General Motors (NYSE:GM) said that worldwide sales of its luxury brand, Cadillac, rose almost 24% last month.
It may come as a surprise to U.S. investors, but August was Cadillac's second month in a row of 20-percent-plus global sales growth. It's a sign that a key part of CEO Mary Barra's plan to transform GM is slowly gaining traction, even if it's hard to see here in Cadillac's home market.
Why Cadillac is finding strong growth in China
GM has ambitious global plans for Cadillac, but at the moment, most of the brand's sales are made in two key markets, the U.S. and China.
It's China that is the big story here. Cadillac's sales in China nearly doubled last month (up 93.4%) from August 2015. That was driven in large part by strong demand for the all-new XT5 crossover, which lands in a "sweet spot" of the Chinese new-car market: Premium midsize crossover SUVs.
China has also been a strong market for a variant of Cadillac's compact ATS sedan. The ATS has received a mixed reception in the U.S.: Critics like its sharp handling and taut body structure, but dislike its tight back seat.
In China, GM has been able to address that concern with a variant called the ATS-L. Made and sold only in China, the ATS-L has a longer wheelbase that allows for more room in the back seat. That's a critical market consideration in China, where adults often ride in back, and it has made the ATS-L a strong seller.
Year to date, Cadillac's sales in China are up 31%.
A turnaround at home will take longer to unfold
Cadillac's U.S. results have been less impressive, with sales down 6.2% this year through August. While Cadillac is growing quickly in China as its latest models find a receptive audience that is new to the brand, the challenge for the brand is different in its home country.
U.S. luxury-car buyers have known Cadillac for decades -- and for the most part, they haven't liked what they've seen. For a long time, Cadillac's core buyers in the U.S. weren't those driving German cars, they were people looking for a plush ride at a price well below the German competition.
The problem is that Cadillac has moved away from its traditional plush rides while moving its prices a lot closer to the Germans'. The price increases are arguably justified by the dramatic improvements in Cadillac's latest products, which at long last truly do rival their peers from Germany. But the price increases have alienated Cadillac's traditional following.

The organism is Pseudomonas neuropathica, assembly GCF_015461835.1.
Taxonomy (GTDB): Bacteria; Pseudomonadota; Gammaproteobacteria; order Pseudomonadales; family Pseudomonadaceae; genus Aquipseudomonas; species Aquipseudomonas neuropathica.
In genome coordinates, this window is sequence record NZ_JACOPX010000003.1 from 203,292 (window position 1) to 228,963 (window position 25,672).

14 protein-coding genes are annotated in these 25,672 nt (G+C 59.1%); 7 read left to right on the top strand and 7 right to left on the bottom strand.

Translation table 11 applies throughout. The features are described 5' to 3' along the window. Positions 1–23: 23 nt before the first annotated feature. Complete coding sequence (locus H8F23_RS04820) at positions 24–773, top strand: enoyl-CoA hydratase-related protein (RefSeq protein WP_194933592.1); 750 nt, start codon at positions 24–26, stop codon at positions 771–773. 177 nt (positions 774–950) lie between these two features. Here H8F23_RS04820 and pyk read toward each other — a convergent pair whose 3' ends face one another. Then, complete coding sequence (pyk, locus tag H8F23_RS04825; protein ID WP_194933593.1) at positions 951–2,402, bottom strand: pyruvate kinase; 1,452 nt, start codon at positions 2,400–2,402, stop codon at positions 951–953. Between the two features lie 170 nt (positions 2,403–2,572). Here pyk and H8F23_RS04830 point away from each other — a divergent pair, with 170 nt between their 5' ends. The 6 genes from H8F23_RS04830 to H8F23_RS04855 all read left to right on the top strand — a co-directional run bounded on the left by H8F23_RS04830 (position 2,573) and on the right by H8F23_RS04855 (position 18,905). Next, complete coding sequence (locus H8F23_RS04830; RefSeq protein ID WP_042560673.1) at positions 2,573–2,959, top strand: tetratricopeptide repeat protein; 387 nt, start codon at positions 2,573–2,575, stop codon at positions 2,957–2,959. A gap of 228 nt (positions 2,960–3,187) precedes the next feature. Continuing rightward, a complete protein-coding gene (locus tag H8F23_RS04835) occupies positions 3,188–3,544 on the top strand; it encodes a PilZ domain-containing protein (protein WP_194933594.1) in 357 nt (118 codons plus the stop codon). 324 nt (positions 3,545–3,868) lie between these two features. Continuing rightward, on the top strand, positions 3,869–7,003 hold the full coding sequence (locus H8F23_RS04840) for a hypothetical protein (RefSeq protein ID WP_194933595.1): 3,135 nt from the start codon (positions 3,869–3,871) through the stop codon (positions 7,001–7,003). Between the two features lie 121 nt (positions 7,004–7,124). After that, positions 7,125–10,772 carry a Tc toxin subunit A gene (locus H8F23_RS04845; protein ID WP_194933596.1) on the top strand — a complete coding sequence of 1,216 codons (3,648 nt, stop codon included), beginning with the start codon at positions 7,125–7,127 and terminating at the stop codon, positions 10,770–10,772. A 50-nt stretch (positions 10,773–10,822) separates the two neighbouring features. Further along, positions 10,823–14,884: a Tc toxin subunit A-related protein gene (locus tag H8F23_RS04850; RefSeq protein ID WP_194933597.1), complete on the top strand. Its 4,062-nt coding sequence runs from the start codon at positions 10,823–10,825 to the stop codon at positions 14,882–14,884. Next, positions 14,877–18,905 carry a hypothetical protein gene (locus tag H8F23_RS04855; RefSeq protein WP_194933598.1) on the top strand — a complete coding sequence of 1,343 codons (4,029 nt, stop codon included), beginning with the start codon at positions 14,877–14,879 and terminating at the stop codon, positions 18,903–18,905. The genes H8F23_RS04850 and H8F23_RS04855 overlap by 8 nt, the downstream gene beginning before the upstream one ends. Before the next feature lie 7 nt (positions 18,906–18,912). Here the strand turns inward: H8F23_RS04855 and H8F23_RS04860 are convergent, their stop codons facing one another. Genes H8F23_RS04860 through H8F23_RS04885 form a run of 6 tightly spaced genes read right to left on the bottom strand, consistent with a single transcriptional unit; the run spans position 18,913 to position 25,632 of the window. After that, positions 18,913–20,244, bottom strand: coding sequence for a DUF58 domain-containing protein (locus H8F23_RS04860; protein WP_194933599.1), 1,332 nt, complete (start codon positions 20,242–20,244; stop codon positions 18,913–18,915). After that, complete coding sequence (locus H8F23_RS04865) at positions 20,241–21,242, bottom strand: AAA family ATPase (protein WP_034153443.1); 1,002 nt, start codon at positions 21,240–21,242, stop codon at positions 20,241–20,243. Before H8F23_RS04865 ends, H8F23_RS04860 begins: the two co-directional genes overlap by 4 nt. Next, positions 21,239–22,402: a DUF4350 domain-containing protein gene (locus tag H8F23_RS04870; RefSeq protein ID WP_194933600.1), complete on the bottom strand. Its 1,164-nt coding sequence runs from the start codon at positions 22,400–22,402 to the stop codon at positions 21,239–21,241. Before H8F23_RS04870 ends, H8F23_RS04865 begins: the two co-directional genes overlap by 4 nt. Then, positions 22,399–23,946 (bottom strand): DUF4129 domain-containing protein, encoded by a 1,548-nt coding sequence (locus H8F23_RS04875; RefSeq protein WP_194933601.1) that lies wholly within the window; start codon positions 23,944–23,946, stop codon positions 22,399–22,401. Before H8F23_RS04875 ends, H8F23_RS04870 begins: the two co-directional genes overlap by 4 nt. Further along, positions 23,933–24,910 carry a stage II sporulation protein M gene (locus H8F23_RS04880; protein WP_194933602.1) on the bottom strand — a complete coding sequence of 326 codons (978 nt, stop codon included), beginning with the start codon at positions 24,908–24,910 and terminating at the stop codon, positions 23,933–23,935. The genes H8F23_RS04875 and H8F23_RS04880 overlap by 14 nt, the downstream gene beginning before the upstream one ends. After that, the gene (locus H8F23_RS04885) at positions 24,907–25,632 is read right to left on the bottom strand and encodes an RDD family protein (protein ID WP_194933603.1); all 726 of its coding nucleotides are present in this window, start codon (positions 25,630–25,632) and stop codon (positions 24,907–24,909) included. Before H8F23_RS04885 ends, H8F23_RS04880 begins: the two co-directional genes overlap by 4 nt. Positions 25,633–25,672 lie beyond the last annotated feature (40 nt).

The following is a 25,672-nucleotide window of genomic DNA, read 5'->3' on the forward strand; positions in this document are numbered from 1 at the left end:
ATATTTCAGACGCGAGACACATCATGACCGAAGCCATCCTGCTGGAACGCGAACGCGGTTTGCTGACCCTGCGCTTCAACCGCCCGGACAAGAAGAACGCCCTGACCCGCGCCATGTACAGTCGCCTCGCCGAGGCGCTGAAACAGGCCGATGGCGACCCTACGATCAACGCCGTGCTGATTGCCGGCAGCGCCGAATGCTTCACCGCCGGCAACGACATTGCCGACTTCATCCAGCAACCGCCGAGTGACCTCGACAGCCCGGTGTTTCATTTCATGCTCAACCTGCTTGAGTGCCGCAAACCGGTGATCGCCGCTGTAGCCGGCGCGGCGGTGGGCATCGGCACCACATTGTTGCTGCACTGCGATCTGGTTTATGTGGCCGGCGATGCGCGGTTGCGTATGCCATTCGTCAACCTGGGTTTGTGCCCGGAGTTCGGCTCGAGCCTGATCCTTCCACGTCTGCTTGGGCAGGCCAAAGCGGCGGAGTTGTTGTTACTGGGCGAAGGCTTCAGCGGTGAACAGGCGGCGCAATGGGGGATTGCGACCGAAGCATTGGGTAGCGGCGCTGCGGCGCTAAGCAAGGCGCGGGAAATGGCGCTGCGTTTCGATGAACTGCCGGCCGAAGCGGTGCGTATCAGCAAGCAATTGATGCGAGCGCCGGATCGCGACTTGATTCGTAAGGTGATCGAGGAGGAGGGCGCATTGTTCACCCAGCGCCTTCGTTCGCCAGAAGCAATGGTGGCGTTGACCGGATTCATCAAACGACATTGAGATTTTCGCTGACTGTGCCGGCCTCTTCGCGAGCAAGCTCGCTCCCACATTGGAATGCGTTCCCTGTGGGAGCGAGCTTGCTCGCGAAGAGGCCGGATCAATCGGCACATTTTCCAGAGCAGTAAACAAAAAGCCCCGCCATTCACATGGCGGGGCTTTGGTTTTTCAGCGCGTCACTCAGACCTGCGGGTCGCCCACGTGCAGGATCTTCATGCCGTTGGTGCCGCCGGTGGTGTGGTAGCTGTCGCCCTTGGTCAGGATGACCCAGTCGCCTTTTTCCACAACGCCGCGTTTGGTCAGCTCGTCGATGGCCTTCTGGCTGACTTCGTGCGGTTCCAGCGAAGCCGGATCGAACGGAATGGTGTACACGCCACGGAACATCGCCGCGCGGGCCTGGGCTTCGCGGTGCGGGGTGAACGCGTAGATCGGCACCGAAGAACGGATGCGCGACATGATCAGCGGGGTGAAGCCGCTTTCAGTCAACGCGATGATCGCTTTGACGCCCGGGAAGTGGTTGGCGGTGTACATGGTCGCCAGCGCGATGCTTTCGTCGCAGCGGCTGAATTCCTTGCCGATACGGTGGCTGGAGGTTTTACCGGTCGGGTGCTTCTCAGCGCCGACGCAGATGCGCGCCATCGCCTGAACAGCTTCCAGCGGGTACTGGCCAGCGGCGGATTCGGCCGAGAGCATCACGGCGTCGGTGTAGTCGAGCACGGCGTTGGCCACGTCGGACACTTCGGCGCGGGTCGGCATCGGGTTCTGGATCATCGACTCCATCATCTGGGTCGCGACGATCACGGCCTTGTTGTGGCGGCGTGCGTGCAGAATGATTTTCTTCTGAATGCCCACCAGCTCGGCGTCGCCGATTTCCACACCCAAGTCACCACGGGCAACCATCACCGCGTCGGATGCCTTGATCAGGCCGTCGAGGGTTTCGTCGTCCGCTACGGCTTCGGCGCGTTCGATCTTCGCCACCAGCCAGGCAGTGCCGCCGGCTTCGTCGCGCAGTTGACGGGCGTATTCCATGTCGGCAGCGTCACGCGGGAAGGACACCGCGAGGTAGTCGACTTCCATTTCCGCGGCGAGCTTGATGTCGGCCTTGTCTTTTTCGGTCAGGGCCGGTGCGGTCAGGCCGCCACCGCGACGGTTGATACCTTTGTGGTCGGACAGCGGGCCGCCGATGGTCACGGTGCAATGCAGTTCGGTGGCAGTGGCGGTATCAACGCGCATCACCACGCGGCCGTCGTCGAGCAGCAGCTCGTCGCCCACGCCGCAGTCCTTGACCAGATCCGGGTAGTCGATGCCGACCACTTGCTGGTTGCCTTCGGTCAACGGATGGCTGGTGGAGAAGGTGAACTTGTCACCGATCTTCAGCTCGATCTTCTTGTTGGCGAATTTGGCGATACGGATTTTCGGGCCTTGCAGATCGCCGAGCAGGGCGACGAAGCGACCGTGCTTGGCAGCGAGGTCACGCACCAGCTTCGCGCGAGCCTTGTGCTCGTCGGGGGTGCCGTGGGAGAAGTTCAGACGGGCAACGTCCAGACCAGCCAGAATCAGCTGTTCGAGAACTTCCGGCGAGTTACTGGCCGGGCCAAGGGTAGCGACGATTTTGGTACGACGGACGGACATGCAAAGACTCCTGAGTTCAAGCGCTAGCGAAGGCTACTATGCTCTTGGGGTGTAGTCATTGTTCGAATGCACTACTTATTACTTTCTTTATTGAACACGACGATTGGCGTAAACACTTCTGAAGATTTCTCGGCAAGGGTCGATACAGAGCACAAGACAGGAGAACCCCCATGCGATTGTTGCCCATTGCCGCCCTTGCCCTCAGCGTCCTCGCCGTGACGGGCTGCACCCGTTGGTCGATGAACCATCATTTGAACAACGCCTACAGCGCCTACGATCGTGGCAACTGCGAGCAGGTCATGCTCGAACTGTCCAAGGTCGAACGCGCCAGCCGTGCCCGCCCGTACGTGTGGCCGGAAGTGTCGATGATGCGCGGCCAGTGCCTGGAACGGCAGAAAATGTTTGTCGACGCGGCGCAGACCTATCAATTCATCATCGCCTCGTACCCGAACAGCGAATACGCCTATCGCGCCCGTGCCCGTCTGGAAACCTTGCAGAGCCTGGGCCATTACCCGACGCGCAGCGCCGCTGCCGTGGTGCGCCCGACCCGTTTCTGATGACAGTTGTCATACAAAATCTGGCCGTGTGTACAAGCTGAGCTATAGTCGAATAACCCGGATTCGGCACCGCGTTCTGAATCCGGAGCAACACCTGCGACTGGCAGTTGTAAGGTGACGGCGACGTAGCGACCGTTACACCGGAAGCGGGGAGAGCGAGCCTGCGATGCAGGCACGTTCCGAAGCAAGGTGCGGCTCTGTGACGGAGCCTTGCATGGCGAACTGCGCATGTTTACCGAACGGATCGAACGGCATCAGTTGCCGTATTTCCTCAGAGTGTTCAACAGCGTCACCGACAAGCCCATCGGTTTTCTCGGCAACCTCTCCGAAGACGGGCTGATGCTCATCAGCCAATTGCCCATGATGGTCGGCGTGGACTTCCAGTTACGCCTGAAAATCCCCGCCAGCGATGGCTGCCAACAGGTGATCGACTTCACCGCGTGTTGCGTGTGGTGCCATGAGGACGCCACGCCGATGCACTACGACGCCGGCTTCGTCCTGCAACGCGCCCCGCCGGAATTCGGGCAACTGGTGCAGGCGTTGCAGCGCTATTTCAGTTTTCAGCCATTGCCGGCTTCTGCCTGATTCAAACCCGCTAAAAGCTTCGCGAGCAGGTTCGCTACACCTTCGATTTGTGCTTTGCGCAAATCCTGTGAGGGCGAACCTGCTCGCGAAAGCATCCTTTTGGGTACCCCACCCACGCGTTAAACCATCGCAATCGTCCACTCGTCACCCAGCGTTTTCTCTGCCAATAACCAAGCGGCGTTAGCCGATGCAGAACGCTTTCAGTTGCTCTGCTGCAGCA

If Cadillac's products continue to be excellent, it will almost certainly draw more buyers away from the German brands -- in time. But meanwhile, sales growth has been hard to find. Cadillac's dealers, who despite the sluggish sales are being pushed to upgrade their level of service, haven't been happy.
Cadillac has great potential, but it will require patience
GM's long-term plan for Cadillac is ambitious. The company has committed $12 billion to a big overhaul of its old luxury brand, and expects it to see significant growth -- and a significant jump in prestige -- over the next decade or so. As I mentioned above, Cadillac's transformation into a top-tier global luxury brand is a key part of Barra's plan to push GM's profit margins above 9%, sustainably, by early next decade.
In the near-term, the biggest factor holding Cadillac back in the U.S. and China is its lack of crossover SUVs. Crossovers have become the hot product all around the world, and while the XT5 is a very good one, Cadillac would greatly benefit from having models above and below it in its global product portfolio.
Those models are known to be in development now, but it'll be a couple more years before they're shipping to dealers. In the meantime, U.S. sales growth is likely to be sluggish at best -- but the brand's positive reception in China should help push its global growth story along.